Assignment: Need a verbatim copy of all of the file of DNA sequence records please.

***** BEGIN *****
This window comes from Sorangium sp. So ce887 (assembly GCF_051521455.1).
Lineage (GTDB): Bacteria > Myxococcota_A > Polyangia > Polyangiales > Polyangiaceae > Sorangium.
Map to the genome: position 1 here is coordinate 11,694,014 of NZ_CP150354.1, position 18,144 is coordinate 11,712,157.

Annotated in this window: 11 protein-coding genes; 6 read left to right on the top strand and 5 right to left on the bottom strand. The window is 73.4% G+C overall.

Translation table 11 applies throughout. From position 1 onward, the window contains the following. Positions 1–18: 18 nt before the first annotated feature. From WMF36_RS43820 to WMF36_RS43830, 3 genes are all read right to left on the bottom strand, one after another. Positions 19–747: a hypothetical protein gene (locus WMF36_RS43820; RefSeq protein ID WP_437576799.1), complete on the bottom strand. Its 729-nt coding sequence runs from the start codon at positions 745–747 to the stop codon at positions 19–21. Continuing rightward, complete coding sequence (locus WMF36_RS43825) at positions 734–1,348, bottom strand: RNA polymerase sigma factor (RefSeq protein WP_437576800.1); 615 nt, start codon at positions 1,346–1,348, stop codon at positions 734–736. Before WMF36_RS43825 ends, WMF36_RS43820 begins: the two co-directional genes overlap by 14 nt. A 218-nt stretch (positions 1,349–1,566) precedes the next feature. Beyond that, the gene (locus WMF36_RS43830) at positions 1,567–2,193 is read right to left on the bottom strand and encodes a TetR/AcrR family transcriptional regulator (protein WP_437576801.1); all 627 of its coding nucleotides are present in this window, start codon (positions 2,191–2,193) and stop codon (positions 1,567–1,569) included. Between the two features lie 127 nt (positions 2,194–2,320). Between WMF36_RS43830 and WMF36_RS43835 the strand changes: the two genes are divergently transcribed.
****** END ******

This window comes from Sorangium sp. So ce887 (assembly GCF_051521455.1).
Lineage (GTDB): Bacteria > Myxococcota_A > Polyangia > Polyangiales > Polyangiaceae > Sorangium.
Map to the genome: position 1 here is coordinate 11,694,014 of NZ_CP150354.1, position 18,144 is coordinate 11,712,157.

Annotated in this window: 11 protein-coding genes; 6 read left to right on the top strand and 5 right to left on the bottom strand. The window is 73.4% G+C overall.

Translation table 11 applies throughout. From position 1 onward, the window contains the following. Positions 1–18: 18 nt before the first annotated feature. From WMF36_RS43820 to WMF36_RS43830, 3 genes are all read right to left on the bottom strand, one after another. Positions 19–747: a hypothetical protein gene (locus WMF36_RS43820; RefSeq protein ID WP_437576799.1), complete on the bottom strand. Its 729-nt coding sequence runs from the start codon at positions 745–747 to the stop codon at positions 19–21. Continuing rightward, complete coding sequence (locus WMF36_RS43825) at positions 734–1,348, bottom strand: RNA polymerase sigma factor (RefSeq protein WP_437576800.1); 615 nt, start codon at positions 1,346–1,348, stop codon at positions 734–736. Before WMF36_RS43825 ends, WMF36_RS43820 begins: the two co-directional genes overlap by 14 nt. A 218-nt stretch (positions 1,349–1,566) precedes the next feature. Beyond that, the gene (locus WMF36_RS43830) at positions 1,567–2,193 is read right to left on the bottom strand and encodes a TetR/AcrR family transcriptional regulator (protein WP_437576801.1); all 627 of its coding nucleotides are present in this window, start codon (positions 2,191–2,193) and stop codon (positions 1,567–1,569) included. Between the two features lie 127 nt (positions 2,194–2,320). Between WMF36_RS43830 and WMF36_RS43835 the strand changes: the two genes are divergently transcribed.